91. This ‘Sama, Dama and four other qualities have been put together as the six essential character qualities required in an Aatma Saadhak. These have been listed by our AachaaryaaL as ‘sama aadi shatka sampatthi’. The state of being with ‘Sama’ is Shaanti. The state of being with ‘Dama’ is Dhaanti. In them Shanti is well known and more in use. The second mentioned Dhaanti is not so much in use. Some of you might have noticed that in out Matam when ‘Swasti Vachanam’ is chanted, the phrase ‘shaanti dhaanti bhoomnaam’. In this Shatpadi Stotra that I am talking about, our AachaaryaaL is praying for both Shaanti and Dhaanti.
92. Before control of the mind and senses, first we need to possess the quality of humbleness and adakkam, is it not so? Only when we first have that sort of simplicity and humility will we think of praying for Sama and Dama. So, you will agree that the basic requirement in approaching God is ‘Vinaya’. That is why AachaaryaaL started the Shatpadi prayer to Vishnu with the words, ‘avinayam apanaya’. Then having got His attention by calling him ‘Vishno!’ he says “dhamaya mana: samaya vishaya mruga thrishNaam”, he says. “This mind needs Dhaanti, so, do tha by controlling my mind. The sense organs which run after the mirage of sensual gratifications need Shanti; so, control them and create Sama”. From my talk so far, you must have clearly understood the meaning of ‘dhamaya mana:’ from ‘samaya vishaya’. Now let me tell you about this ‘animal thirst’ of ‘mruga thrishNa’.
93. Here there are two words, ‘mruga’ and ‘trushNa’. The word ‘mruga’ means an animal normally. It has a special meaning indicating a deer. When the Sanskrit words are used in Tamil, there are some variations in the meaning. In Tamil, the word ‘mrugam’ stands for all types of animals such as, goat, cow, donkey, horse, lion, tiger and such animals. Though such is also the meaning in Sanskrit, it has a special connotation as the deer. Siva is called ‘mruga paaNi’ or ‘mruga dharan’, because he is holding a deer in his hands. Similarly, there is this word ‘pasu’ which in Tamil means only mulch cows whereas in Sanskrit it is a common name for all animals including human beings. Pointedly in it also, it stands for the animal sacrificed in Yagnas. Though normally it is the goat that is used as the sacrificial animal and called the ‘Yagna pasu’ in usage, goat as well as the cow are called pasu. Man as an animal is also the pasu. So Siva is the ‘Mruga paaNi and Pasupathi’. So, between Tamil and Sanskrit, there is a ‘quid pro quo’ logic between the use of the words ‘mruga and pasu’; mruga standing for all animals and deer especially in Sanskrit and pasu standing for all animals and the cow especially in Tamil!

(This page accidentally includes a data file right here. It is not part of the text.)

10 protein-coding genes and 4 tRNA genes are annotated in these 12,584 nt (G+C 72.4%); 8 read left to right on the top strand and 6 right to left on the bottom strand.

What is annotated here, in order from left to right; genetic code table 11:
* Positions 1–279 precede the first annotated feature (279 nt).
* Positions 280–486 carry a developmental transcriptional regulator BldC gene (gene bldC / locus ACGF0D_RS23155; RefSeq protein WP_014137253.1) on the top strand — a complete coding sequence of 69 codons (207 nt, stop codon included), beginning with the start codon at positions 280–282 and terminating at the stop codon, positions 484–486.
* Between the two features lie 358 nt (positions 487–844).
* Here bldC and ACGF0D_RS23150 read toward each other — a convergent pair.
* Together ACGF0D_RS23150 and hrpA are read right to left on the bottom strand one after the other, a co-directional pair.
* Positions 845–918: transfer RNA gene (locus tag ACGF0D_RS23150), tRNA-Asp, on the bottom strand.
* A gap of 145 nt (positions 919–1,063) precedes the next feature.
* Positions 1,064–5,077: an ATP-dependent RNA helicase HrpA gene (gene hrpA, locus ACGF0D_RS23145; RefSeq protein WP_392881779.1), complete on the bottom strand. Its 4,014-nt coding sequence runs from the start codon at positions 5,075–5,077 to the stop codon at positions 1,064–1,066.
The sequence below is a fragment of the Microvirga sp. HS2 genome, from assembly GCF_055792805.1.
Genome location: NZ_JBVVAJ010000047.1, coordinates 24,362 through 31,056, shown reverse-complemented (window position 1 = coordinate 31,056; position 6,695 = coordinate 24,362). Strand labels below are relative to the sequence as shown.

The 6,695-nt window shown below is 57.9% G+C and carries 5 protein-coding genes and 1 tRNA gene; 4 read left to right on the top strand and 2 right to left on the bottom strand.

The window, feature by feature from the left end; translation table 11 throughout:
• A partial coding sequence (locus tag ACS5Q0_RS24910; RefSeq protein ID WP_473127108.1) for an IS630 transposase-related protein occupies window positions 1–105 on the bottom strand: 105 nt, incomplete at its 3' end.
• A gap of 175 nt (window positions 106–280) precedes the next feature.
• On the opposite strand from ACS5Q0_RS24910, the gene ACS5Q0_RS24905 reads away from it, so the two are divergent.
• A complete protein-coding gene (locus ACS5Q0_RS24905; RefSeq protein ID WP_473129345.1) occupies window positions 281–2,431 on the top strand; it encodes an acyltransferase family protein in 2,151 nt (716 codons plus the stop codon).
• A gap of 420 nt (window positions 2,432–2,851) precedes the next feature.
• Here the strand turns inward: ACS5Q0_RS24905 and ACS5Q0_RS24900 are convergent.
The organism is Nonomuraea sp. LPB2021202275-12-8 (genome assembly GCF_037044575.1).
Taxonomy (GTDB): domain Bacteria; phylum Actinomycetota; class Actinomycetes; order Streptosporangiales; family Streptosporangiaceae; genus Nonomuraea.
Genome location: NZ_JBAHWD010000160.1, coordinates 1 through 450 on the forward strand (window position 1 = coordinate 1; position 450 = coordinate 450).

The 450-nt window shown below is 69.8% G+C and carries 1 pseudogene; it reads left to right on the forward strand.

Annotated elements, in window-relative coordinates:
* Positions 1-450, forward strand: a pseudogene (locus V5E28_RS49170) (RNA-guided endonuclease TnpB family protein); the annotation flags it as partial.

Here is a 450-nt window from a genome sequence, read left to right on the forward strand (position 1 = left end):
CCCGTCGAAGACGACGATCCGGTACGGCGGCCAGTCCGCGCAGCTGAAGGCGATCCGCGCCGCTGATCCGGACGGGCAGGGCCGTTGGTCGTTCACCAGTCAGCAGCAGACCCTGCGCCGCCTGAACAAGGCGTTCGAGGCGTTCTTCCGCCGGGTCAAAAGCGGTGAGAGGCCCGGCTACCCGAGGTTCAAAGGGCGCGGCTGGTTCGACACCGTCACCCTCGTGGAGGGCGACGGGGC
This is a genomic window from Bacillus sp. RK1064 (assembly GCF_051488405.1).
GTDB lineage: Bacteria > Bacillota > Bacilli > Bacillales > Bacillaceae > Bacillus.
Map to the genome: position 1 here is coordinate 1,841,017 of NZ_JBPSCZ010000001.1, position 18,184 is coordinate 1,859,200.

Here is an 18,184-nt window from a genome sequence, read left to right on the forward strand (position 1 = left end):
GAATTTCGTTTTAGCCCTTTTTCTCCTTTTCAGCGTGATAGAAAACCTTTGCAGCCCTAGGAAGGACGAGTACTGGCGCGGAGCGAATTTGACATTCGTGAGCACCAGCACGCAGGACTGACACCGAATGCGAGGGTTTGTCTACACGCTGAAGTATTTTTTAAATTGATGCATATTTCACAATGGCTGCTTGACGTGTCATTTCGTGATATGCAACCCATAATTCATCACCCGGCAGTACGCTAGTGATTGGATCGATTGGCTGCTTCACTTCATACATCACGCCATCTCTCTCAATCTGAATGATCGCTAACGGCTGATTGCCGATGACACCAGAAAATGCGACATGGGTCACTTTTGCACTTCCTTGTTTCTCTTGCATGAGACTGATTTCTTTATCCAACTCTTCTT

94. Here in ‘mruga thrishNa’, mruga means deer and thrishNa means thirst. Even this English word ‘thirst’ seems to have evolved from the Sanskrit original ‘thrishNa’, I think etymologically! The word ‘mruga thrishNa’ means the thirst of the deer. What is the connection between ‘deer’s thirst’ and mirage? (See even here this word ‘mirage’ has something to do with the word ‘mruga’!) In deserts there are many deers roaming about in herds. In summer they will feel the inevitable thirst for water. Not finding any water in their normal habitat, they will move out in huge herds in search of water.
95. In summer in the water less plains there is an illusion created by layers of air at different temperatures putting up a vast show of illusion as though one is seeing the reflection of trees and other objects and as though the reflected image is moving in water! As you get nearer the place where you thought there was a source of water, the illusion will be seen to have moved further away. Thinking it to be a real river or pond, the herds will keep running after it till they fall dead due to utter exhaustion!
96. It is said in the Adwaita Saastraas that this life in this world itself is a huge hoax by Maya. You are likely to ask the question, “How can it be so? This world is seen by all of us to be existing and we believe in the proverb, ‘seeing is believing’! The Adwaita Saastraas counters with, “So also the mirage is seen! This entire universe is a mirage of Maya! Are you going to correctly interpret that data or die a pathetic death like the deer herds in the desert?”
(To be continued.)



Post a Comment

Links to this post:

Create a Link

<< Home